And that was just one leak. What other shoes are going to drop? What other evidence of Bulger's depravity will come to light? If Lott thought his troubles would blow over after a few days of bad press, he was wrong. Does Bulger, watching what has happened to Lott, worry that he might be wrong as well?

And what has Bulger been telling himself about the fall of Bernard Law? In the space of a few months, a powerful cardinal's reputation was destroyed, his career crippled, his lofty post lost. And all because he was more concerned with shielding predators than with helping their victims. Because he colluded in thwarting the law instead of upholding it. Because he showed more compassion for his fellow priests than for the innocent human beings some of them so badly hurt. Does it make Bulger uneasy to contemplate the parallels between Law's case and his own? Or is he too blinded by self-righteousness to see them?

The final nail in Law's coffin, it is said, was the call for his resignation by 58 priests of the archdiocese. Perhaps when Bulger read about that, he took smug comfort in knowing that his people would never break ranks that way.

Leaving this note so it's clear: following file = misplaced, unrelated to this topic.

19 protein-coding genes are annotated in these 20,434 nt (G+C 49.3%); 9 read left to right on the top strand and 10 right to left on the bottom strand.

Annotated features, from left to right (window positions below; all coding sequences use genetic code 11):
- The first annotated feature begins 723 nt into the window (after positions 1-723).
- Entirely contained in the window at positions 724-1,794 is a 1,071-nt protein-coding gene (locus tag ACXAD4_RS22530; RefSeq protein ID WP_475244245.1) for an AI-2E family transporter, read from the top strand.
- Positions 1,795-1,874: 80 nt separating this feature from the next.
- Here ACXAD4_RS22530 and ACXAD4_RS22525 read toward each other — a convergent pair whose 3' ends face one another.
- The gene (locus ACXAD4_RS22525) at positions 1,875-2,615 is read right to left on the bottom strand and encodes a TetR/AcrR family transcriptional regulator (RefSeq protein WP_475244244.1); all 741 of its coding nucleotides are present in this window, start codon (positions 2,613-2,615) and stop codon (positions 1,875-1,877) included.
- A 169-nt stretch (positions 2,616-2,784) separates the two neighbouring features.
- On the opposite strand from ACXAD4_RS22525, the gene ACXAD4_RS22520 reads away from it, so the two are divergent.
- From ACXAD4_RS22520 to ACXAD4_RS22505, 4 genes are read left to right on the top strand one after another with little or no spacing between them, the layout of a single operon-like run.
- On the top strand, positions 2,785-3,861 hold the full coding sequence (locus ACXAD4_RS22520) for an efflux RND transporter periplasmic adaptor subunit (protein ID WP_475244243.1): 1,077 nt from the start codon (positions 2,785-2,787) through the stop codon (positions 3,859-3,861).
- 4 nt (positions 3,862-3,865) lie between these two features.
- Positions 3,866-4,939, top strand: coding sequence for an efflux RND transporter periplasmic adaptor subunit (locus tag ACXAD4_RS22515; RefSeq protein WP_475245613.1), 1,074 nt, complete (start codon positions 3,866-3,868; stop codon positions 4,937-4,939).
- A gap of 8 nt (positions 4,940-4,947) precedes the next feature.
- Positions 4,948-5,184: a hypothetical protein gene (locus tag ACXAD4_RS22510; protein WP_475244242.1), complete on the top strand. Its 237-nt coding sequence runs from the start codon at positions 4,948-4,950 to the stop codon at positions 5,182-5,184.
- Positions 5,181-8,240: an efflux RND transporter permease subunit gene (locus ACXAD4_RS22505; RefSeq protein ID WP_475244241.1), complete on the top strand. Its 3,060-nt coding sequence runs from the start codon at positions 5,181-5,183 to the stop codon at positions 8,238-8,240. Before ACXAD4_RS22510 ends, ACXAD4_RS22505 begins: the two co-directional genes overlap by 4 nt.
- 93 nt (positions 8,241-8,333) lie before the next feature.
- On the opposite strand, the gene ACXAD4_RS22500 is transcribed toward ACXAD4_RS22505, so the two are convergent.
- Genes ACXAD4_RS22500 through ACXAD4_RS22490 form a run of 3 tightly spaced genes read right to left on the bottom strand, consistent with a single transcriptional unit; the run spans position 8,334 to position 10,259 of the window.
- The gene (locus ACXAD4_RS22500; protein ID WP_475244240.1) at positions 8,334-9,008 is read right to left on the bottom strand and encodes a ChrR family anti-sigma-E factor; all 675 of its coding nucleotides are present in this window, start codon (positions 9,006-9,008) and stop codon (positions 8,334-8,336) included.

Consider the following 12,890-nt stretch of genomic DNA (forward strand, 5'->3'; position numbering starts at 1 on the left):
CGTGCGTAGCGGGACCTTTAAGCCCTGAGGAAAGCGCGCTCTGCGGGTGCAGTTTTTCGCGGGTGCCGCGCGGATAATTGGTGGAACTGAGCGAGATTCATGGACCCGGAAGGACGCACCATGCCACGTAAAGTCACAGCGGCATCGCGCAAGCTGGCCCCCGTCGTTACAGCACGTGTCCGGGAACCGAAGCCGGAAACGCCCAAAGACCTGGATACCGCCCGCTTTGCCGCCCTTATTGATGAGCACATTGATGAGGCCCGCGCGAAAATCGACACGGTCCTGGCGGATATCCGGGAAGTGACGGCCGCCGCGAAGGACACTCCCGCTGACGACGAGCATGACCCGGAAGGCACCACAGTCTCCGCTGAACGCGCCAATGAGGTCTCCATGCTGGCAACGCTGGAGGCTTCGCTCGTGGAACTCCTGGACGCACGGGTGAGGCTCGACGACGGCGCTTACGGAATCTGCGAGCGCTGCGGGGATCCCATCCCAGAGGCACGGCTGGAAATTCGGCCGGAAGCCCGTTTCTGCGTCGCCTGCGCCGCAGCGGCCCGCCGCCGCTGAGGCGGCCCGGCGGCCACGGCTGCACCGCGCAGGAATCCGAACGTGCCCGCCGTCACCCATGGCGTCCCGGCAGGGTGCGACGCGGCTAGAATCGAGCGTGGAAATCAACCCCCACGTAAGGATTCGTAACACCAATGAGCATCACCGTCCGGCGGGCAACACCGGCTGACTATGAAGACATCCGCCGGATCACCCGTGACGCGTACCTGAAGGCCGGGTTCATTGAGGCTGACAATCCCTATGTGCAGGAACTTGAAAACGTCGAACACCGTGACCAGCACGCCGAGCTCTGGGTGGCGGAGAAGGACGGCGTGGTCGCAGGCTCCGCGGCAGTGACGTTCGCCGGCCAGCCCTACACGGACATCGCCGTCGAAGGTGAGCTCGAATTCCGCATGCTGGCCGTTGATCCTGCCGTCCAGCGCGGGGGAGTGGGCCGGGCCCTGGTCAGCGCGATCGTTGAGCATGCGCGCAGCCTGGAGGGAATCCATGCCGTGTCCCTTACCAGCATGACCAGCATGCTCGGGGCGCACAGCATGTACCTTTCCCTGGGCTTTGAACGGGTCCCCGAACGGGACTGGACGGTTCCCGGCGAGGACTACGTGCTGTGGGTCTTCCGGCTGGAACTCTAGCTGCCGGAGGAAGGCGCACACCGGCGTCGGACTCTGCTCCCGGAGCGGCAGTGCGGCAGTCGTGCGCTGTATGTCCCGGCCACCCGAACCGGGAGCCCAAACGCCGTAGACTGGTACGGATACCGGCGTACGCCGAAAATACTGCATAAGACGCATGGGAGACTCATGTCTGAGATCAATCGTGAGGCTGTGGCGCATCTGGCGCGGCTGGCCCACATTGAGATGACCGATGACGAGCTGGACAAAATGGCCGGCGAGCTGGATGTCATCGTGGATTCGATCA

Or would they? To be sure, UMass trustees have been tripping over themselves in their rush to kiss Bulger's ring. "My respect and admiration for President Bulger is [sic] stronger than ever," gushed trustee chairman Grace Fey on the day Bulger appeared before a congressional committee and invoked the Fifth Amendment. Even more sycophantic was Robert Sheridan, the president of Savings Bank Life Insurance and a new trustee. "What better leader to have?" he slobbered. "What better model of integrity?"

But how long will that servility last? What will happen as more and more alumni come to understand that their school is headed by a man whose first loyalty is to a vicious racketeer? Already there are campus voices calling for Bulger's resignation. The Mass Media, an independent UMass newspaper, put the issue starkly: The head of a university "cannot claim to pursue truth, and also proclaim his willingness to protect a murderer. Family loyalty cannot shield a murderer. If William Bulger does not understand this, then we must ask if he can understand more elaborate truths."

A year ago, Lott and Law were untouchable, secure in their positions of power. Now they are out, disgraced -- Lott stepping down as Senate leader, Law en route to a monastery. No one imagined it could happen to them. Does Bulger imagine it can never happen to him?

"One in public office must be ever aware of the impermanence of that status," Bulger once wrote. I wonder if he has been taking his own advice to heart.

Like this writer's work? Why not sign-up for the daily JWR update. It's free. Just click here.


Jeff Jacoby is a Boston Globe columnist. Comment by clicking here.

12/20/02: The death penalty by the numbers
12/16/02: Yes, Virginia, there is (still) a liberal media bias
12/03/02: On the brink of regime change --- in Iran
11/27/02: Light's victory over darkness